Published Feb 15, 2020 by Ncrypt
Jeff Bezos lassoed into the average user’s leaky shoes. What do multiple breaches of the richest man on earth’s personal phone mean for us?
Sound the sirens, as Jeff Bezos’ mobile device has been hacked. The ensuing piece is like something out of an Airport novel and involves a Saudi Prince, The National Enquirer, security flaws in WhatsApp, an execution, a premarital affair and nude photos. And not necessarily in that order.
Let’s start at the beginning. Amazon founder and the wealthiest human alive, Jeff Bezos, commissioned a forensic analysis of his mobile phone only to discover that gigabytes worth of personal data had been pilfered over a period of months. The irony of a tech billionaire whose company is regularly accused of abusing user data, falling prey to such an injustice is not lost on us, but let’s stick with the facts for the moment.
The (un)usual suspect
According to the analysis, the data breach began on May 1, 2018, mere hours after Bezos had exchanged digital pleasantries over WhatsApp with then-new best friend and heir to the Saudi Arabian throne, Crown Prince Mohammed bin Salman. The pair had met and exchanged numbers at a Hollywood dinner hosted by Oscar-winning producer Brian Grazer, during Salman’s tour of the United States. Unfortunately, their friendship was short-lived, as the Bezos-owned The Washington Post reported that Salman’s government was responsible for the execution and dismemberment of veteran Saudi journalist Jamal Khashoggi – both a regular contributor to the publication and an outspoken critic of the Prince’s abuses of power.
What was the message sent by the Prince that preceded the alleged illicit haul of information? The specifics are unknown, but what we do know is that it was a video file (okay…). The analysis reported that it’s “highly probable” that the file contained malware and that “a massive and unauthorized [sic] exfiltration of data from Bezos’ phone began, continuing and escalating for months.” To put the haul in context, the daily average of data uploaded from a device engaged in such exchanges is in the few hundred kilobytes, whereby the amount from Bezos’ phone was in the dozens of gigabytes.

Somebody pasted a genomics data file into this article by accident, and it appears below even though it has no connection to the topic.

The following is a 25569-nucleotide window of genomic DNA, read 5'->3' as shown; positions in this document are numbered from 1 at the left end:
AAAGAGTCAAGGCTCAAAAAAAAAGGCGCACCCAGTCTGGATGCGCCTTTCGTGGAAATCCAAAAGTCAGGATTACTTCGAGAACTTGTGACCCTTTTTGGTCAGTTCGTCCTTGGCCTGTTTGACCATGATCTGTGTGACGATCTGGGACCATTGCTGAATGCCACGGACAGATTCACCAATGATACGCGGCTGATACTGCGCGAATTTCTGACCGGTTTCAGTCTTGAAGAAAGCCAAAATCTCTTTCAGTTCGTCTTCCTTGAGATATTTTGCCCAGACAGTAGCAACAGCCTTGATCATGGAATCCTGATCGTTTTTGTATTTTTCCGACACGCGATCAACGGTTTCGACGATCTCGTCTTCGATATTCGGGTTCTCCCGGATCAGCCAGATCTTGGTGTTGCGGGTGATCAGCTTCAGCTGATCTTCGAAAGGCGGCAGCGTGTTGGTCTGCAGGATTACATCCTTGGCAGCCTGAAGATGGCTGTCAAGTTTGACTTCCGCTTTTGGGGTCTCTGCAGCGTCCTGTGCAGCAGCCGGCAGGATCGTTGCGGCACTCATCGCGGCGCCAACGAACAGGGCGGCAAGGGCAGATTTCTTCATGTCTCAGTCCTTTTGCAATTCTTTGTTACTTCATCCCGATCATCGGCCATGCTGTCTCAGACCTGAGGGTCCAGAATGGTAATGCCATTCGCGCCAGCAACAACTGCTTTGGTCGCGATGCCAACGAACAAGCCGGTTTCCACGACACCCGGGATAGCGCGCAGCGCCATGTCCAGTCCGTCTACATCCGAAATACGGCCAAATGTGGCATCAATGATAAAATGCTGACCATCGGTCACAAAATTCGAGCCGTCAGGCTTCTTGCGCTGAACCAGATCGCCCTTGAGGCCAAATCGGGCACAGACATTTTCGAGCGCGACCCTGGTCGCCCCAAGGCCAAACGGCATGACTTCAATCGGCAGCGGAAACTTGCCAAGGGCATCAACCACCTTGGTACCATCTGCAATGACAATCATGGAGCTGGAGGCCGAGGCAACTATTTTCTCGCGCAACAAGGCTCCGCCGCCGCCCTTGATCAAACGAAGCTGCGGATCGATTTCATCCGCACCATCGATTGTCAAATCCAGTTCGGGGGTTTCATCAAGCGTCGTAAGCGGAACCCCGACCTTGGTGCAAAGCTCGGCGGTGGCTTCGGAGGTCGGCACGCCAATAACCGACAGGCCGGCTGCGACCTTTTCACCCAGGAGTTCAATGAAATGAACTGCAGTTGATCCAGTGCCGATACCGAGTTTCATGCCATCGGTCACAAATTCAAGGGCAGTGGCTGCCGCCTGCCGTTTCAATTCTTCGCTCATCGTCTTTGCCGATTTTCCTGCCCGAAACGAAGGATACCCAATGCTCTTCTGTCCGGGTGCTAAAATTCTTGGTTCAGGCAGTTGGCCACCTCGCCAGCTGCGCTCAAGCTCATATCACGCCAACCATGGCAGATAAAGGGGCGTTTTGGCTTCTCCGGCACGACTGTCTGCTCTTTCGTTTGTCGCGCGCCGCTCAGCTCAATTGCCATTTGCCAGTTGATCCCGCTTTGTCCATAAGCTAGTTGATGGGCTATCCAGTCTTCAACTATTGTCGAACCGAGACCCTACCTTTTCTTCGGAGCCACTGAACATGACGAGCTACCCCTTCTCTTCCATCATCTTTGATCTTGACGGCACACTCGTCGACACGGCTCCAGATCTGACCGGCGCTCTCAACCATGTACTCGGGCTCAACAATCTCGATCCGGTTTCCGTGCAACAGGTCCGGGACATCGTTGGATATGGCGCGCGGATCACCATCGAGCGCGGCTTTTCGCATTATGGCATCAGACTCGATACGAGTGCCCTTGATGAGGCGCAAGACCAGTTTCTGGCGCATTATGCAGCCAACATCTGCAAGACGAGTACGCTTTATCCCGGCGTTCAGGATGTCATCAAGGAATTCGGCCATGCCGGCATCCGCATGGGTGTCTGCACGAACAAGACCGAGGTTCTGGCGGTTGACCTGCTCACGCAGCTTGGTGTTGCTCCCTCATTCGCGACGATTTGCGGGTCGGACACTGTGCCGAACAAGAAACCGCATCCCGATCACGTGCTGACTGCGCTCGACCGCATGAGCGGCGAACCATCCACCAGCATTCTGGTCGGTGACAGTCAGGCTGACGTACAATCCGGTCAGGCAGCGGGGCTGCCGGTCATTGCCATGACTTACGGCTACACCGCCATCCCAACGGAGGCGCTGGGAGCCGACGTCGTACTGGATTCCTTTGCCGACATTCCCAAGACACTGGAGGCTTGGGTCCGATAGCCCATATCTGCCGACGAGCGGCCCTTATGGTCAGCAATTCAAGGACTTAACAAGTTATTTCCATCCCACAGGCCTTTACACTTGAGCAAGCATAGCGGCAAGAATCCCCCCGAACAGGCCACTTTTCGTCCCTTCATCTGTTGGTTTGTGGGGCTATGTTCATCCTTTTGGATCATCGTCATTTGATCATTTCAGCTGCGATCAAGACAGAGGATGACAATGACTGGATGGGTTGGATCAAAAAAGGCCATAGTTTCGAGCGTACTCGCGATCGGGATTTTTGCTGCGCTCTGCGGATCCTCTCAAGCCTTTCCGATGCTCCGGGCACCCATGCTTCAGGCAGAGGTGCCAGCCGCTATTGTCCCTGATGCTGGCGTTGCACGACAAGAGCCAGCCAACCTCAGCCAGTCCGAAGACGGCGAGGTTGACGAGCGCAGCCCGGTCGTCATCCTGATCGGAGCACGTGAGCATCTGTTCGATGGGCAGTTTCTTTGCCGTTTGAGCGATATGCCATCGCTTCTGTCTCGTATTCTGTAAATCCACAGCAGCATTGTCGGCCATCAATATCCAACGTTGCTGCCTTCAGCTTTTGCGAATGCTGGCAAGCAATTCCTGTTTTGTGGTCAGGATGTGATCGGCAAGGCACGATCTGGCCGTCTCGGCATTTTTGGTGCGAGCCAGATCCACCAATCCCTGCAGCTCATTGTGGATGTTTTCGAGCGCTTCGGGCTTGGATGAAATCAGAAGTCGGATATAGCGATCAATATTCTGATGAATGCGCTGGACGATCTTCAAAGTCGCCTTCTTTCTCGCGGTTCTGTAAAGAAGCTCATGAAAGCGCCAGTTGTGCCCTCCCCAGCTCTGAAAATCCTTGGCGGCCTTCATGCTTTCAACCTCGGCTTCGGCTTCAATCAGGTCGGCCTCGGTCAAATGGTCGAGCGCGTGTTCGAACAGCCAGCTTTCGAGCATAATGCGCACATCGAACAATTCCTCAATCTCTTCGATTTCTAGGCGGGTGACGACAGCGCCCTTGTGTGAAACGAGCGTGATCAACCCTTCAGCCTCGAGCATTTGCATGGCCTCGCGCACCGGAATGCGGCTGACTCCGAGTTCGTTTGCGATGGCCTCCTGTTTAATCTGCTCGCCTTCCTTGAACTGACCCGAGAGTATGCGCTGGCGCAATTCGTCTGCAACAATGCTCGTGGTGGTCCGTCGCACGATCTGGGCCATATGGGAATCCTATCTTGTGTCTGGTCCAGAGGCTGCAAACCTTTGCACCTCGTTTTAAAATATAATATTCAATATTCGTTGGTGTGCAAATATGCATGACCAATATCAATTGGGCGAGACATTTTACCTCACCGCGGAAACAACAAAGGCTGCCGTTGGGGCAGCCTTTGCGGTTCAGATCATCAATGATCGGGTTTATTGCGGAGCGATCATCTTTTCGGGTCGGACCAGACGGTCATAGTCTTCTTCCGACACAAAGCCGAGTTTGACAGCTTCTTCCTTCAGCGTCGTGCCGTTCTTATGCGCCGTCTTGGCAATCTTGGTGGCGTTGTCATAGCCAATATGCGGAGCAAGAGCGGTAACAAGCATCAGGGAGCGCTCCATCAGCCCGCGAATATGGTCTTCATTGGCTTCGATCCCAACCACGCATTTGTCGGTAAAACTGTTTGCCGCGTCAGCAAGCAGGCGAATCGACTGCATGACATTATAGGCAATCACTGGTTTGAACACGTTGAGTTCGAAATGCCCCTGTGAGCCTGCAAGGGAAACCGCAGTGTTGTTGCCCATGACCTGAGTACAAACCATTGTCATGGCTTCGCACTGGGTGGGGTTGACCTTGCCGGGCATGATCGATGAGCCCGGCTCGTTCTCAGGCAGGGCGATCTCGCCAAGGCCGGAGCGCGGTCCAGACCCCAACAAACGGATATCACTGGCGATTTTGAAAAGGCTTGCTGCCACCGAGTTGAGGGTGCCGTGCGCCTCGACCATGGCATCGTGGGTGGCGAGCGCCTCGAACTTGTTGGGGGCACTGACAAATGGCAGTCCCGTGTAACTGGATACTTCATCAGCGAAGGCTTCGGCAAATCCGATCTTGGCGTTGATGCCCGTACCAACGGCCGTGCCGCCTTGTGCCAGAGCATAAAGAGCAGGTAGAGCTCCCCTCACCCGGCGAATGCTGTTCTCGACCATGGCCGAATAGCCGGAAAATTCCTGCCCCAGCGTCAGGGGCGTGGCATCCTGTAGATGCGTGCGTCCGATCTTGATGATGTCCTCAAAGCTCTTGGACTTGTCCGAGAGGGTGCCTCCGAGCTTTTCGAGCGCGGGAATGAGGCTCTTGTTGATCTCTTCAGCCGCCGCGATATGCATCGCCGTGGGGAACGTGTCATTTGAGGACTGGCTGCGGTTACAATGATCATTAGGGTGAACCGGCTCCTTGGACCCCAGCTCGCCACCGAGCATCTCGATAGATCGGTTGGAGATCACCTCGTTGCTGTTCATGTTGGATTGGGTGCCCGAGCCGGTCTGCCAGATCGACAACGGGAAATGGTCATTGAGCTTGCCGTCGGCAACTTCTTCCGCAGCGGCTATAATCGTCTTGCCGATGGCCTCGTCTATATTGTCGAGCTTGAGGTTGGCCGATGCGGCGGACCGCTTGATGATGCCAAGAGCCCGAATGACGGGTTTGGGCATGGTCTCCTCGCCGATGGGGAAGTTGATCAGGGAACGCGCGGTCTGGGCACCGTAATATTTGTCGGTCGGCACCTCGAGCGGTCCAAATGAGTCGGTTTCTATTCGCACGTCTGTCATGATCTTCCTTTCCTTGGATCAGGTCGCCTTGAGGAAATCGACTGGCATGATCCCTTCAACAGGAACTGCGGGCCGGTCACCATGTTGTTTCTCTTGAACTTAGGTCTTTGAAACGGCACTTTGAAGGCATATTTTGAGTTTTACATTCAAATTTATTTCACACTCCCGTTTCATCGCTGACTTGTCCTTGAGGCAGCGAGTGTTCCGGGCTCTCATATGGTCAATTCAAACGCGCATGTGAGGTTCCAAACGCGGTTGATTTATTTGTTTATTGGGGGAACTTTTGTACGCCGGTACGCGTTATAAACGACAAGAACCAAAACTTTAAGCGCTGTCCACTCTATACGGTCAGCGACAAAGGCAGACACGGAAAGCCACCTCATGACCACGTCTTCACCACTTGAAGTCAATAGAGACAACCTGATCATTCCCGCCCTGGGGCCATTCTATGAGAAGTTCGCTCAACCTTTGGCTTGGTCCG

Official statements from Saudi Arabia have explicitly denied any involvement in the breach and requested both the forensic evidence and the identity of the company that conducted the analysis. However, the fact that said company, FTI Consulting, cannot provide conclusive evidence, suggests that the situation might devolve into a stalemate.
This is not the first recent time that Bezos’ personal device has been netted and feasted upon by outside eyes. Only a few months before the breach, tabloid royalty the National Enquirer claimed that Bezos was conducting an extramarital affair with broadcaster and former host of So You Think You Can Dance, Lauren Sanchez, going as far as posting alleged texts and pictures exchanged between the pair. Bezos responded by organising an investigation into the security violation and accusing the Enquirer of carrying it out due to political motivations.
The Enquirer pushed back by what could only be called blackmailing Bezos, threatening by email to release nude photos from his phone unless he ended both the investigation and the public allegations. Bezos one-upped the tabloid rag by publishing the emails and stating that if he “can’t stand up to extortion, how many people can?”
Ignoring the noise
The ins and outs of Jeff Bezos’ personal life are of little interest to us, nor are which pictures of what he’s sending to whom. What does interest us is that a man who runs a company that has been accused of breaking the EU data protection rules, violating the privacy of children and employing thousands of people to comb through user conversations – now has a chance to walk a while in our shoes. Perhaps, if Bezos is as in touch with the average citizen as he claims to be, he will take this opportunity to realise that he and his peers are willingly putting us at increasing risk – for an end that doesn’t, even for even a moment, justify the means. Perhaps it will be realised by someone, at some point, that there are better ways to attract consumers than creating a demand for technologies, apparently laced with booby traps.
Unfortunately, if history is any indication, the richest man in the world isn’t going to modify his output or outlook if it threatens his status as the richest man in the world. The question that then remains is, if a man in Bezos’ position isn’t safe; if a man with his resources and reach cannot protect his phone from outside threats, then how are we expected to secure our own? The answer, it seems, is that we aren’t. In fact, it seems they’re banking on the fact that we don’t.
The answer, the solution, the common sense approach
The silver lining to all of the above is that we can respond to their (in)actions by turning to alternative technologies that DO respect our right to privacy; that take the word ‘security’ seriously instead of tossing it into a marketing campaign as an empty selling point and hoping we don’t look any deeper. Privacy and security-first hardware and software solutions are becoming more popular by the day, as users are realising that you can find equally powerful and user-friendly options that don’t require you to surrender every detail of your digital life upon purchase.
In fact, we wouldn’t be surprised if any day now, Bezos is spotted purchasing a Sovereign OS or Graphene handset and muttering to himself “why didn’t I think of doing this a year ago?”